In July of 2011, the Environmental Protection Agency (EPA) proposed its first air rules for the oil and natural gas industries. The rules concerned the reduction of emissions from volatile organic compounds (VOCs) and other air toxics. Since then, the EPA held three public hearings in September of 2011 and extended the public comment period to the end of November, 2011. On April 17, 2012, the final air rule was issued, making it the first federal standard on hydraulic fracturing for natural gas.
The main component of the rule is the implementation of a process known as “reduced emissions completion” or “green completion”. According to the EPA Fact Sheet, during this process, “equipment separates gas and liquid hydrocarbons from the flowback that comes from the well as it is being prepared for production. The gas and hydrocarbons can then be treated and used or sold, avoiding the waste of natural resources that cannot be renewed”.
The EPA expects that once this rule is fully implemented in 2015, a 95% reduction in VOCs will occur from more than 11,000 new hydraulic fracturing wells each year. In addition to VOC emission reduction, the new rule will reduce methane emissions from new and modified wells as well as several air toxics, including benzene which can create potential cancer risks. The EPA estimates the following annual emissions reductions upon full implementation of the rule:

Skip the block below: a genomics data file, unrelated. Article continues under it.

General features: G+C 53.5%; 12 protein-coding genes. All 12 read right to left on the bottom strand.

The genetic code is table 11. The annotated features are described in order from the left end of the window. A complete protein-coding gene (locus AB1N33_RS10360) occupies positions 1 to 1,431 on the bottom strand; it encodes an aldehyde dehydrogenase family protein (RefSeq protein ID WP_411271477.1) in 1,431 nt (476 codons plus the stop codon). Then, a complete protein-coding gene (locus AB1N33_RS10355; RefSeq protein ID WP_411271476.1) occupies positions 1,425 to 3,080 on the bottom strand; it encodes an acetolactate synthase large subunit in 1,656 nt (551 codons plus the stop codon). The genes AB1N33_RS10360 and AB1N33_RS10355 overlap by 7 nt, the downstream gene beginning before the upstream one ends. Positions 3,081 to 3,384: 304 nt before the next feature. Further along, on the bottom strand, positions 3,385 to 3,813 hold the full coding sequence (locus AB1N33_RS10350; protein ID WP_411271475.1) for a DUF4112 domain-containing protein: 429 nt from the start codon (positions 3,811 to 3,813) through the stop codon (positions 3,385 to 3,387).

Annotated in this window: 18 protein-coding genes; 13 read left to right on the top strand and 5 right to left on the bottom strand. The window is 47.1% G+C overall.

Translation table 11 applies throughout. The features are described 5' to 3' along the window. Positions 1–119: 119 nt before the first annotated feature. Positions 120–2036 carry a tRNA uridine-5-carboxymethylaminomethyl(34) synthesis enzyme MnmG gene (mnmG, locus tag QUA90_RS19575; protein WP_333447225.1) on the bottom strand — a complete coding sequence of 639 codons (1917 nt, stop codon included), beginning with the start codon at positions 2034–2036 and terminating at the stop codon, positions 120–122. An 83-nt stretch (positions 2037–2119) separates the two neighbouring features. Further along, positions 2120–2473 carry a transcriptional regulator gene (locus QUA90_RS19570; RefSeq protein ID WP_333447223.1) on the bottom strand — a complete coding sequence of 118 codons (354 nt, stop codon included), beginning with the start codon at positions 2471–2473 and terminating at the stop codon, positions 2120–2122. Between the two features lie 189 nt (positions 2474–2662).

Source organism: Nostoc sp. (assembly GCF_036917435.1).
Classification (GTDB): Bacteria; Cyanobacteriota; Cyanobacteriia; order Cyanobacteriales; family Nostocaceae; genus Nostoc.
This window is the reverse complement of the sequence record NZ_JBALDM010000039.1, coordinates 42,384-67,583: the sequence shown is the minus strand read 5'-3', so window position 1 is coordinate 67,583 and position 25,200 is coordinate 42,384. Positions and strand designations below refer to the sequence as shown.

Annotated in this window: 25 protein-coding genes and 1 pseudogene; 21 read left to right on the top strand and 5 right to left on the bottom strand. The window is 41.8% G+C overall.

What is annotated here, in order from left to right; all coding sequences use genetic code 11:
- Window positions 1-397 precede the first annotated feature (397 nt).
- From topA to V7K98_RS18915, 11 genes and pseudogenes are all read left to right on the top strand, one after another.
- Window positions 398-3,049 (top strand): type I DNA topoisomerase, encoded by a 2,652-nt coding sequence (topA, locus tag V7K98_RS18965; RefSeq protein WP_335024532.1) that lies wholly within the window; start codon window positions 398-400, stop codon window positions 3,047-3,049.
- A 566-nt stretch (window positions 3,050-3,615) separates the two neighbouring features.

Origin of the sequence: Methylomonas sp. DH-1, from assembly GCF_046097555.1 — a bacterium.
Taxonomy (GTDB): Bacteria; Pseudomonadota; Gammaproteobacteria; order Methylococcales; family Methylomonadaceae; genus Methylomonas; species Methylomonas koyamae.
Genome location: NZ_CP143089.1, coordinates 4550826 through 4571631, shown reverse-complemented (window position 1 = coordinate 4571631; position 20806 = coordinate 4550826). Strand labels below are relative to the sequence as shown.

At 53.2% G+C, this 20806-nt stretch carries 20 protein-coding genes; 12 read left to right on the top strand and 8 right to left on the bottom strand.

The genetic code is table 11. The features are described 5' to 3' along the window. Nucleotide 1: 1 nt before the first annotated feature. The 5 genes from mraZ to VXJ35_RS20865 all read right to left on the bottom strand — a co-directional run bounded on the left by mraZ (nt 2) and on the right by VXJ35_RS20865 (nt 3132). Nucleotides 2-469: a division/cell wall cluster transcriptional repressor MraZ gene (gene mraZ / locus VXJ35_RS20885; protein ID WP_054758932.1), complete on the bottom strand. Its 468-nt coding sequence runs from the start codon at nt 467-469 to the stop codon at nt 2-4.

- VOCs: 190,000 to 290,000 tons;
- Air Toxics: 12,000 to 20.000 tons; and
- Methane 1.0 to 1.7 million short tons [about 19 to 33 million tonnes of CO2 equivalent (CO2e)]
Because gas that is currently going to waste will now be sold, the EPA also expects a cost savings of $11 to $19 million by 2015. The reduction in VOC and other air toxic emissions will improve air quality, protect against cancer risk and reduce health effects associated with exposure to ground-level ozone (smog). The reduction in methane emissions will have and impact on greenhouse gas levels, the cause of climate change.
Existing and new gas wells will have until January 1, 2015 to implement green completion in their operations. During the transition period, facilities will be required to reduce their emissions through the use of combustion devices, or flares.
To learn more about the regulation, click here.